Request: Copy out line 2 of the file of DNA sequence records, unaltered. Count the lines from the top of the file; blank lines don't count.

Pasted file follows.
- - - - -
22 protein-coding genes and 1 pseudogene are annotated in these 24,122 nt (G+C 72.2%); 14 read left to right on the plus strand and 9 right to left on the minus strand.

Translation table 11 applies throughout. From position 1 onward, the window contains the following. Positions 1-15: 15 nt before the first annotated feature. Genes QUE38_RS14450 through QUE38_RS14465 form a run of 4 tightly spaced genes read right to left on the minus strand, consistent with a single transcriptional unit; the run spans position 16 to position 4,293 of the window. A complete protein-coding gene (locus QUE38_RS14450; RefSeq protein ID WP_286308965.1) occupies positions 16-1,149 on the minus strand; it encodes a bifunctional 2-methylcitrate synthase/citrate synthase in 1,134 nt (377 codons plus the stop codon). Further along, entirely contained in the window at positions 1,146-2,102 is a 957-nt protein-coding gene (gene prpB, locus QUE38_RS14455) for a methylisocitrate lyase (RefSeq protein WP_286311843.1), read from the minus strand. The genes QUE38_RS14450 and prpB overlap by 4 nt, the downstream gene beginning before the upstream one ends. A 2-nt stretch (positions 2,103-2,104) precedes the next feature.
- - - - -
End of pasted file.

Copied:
Translation table 11 applies throughout. From position 1 onward, the window contains the following. Positions 1-15: 15 nt before the first annotated feature. Genes QUE38_RS14450 through QUE38_RS14465 form a run of 4 tightly spaced genes read right to left on the minus strand, consistent with a single transcriptional unit; the run spans position 16 to position 4,293 of the window. A complete protein-coding gene (locus QUE38_RS14450; RefSeq protein ID WP_286308965.1) occupies positions 16-1,149 on the minus strand; it encodes a bifunctional 2-methylcitrate synthase/citrate synthase in 1,134 nt (377 codons plus the stop codon). Further along, entirely contained in the window at positions 1,146-2,102 is a 957-nt protein-coding gene (gene prpB, locus QUE38_RS14455) for a methylisocitrate lyase (RefSeq protein WP_286311843.1), read from the minus strand. The genes QUE38_RS14450 and prpB overlap by 4 nt, the downstream gene beginning before the upstream one ends. A 2-nt stretch (positions 2,103-2,104) precedes the next feature.